Moesby is passionate about an expanded notion of access. “Psychological and emotional access is important but rarely considered. We know that we need ramps at a certain angle. But do people consider we need a bit of softness, or some plants?”
The disparity between meeting psychological and physical access needs is related to what Moesby describes as a “hierarchy of impairments”. He expands:
“In a Scope survey, mental health problems were the impairment that disabled people would like least. Going back to the 17th Century when people made money on the streets as ‘freaks’ disabled people with very physical impairments would get more money – so they had the economic power. Taking that forward to disability rights activism, and the visual symbol is people in wheelchairs chaining themselves to buses”.
Moesby believes this is inherently related to our culture favouring the highly visible and the immediate. It’s for similar reasons that Moesby believes there’s also a hierarchy of artforms, especially within disability arts. “We want the big spectacle, the instant hit,” he explains.
“That’s why performance really works. Those intimate moments of wonder where you can engage with an object and really spend time with it, are important but devalued. It’s the difference between reading a book and seeing it on Netflix. Culturally and economically it’s easier to sell a big wow. As a result, object-based disabled artists with hidden impairments are an invisible entity.”
Frustrated with this multi-layered invisibility, both for himself and others, Moesby decided to undertake an MA in Curation. “It was a very political decision to do curation, because of the position of curators within the artworld,” he explains.
“It is a powerful position, but I don’t necessarily want that power. I want to democratise and open up. Because being a curator gives you credibility, that allowed me to get the tables that I wanted to be at, to begin conversations that I want to have, which weren’t being had.”
Having become a bit of a vapid buzzword which is used to describe everything from arranging your bedroom to your social media presence, I ask Moesby what good curation means to him.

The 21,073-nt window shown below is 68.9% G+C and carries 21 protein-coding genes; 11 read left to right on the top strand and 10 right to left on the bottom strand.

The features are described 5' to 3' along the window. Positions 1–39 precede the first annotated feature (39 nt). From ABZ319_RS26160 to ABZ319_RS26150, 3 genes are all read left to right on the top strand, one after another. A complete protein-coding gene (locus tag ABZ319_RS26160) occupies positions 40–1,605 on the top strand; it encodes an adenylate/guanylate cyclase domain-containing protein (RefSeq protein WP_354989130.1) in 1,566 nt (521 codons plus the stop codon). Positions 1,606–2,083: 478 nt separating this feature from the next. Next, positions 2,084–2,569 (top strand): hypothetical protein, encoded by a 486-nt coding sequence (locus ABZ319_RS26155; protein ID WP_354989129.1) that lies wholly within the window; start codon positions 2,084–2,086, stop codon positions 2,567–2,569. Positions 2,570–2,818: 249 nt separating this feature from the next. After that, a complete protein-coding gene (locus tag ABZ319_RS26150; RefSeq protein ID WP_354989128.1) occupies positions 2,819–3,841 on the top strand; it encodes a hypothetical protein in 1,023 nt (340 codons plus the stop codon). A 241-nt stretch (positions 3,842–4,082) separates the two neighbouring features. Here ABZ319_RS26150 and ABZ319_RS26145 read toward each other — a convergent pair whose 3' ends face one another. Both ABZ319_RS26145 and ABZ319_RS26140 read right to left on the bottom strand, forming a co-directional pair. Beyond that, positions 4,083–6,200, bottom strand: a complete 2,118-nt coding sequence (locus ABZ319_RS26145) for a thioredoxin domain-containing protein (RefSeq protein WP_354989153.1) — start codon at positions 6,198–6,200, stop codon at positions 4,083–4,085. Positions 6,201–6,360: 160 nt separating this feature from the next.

“If you go to the root of the word curation, curare – means to take care of. So, for me, I think about what it is I’m taking care of: the artists, the artworks, the audience and possibly the place in which it is shown. How do you get a conversation going between them and how can it be as rich as possible?”
“I also always want to have something broader and wider and bring in not just an art audience. I want to hear what other people can bring to the conversation. It’s a cross-fertilisation of professions, interests, perspectives, practice. The curation takes in all of that. Who are you curating for? Are you curating for the gallery or the space? Or for the work, or the artists? What about access?”
“I don’t think many mainstream curators really consider access. There’s such a codification around how art is shown. The language of that space is largely inaccessible. Both metaphorically and physically.”
Armed with a little extra credibility from his curation MA, Moesby is now intent on shaking up the sector. “I hear a lot of organisations who are scared of getting it wrong on access and disability,” he says. “But actually, it’s better to just do it, get it wrong and learn from it; have the conversation about how to do it better.”
“I think there’s always an issue around who has the power and I think we need to share it around more. When there’s only one or two voices being heard the conversation gets dominated and it becomes the ‘truth’ even if it’s not necessarily the best way. It actually needs to not be about power, but about agency.”
“I don’t want to become what I’m criticising, I just want to have a more open dialogue about how we can improve things for everyone. When I see the visual arts being left behind, if we can’t be more coherent and collaborative across the disability arts sector, how can we expect the mainstream to do it?”
Aside from agitating for change as a curator, Moesby’s artistic practice has also developed significantly in recent years. His latest work, ‘I was naked smelling of rain’ is currently undergoing an R&D, funded by Unlimited.
“I’ve come full circle now. From being a climate change activist to obsessing about the weather, and being a therapist. Now all of my previous incarnations have been distilled around this new project trying to address those issues of climate change and wellbeing. I want to do that through the art itself but also through conversations.”
You can join Aidan Moesby for Curated Conversation: Interrogating the (in)visibility of disabled artists via the livestream on Disability Arts Online on Friday 23 November 2-4 pm. Join in on the DAO Facebook group or via the hashtag #InterrogatingInvisibility.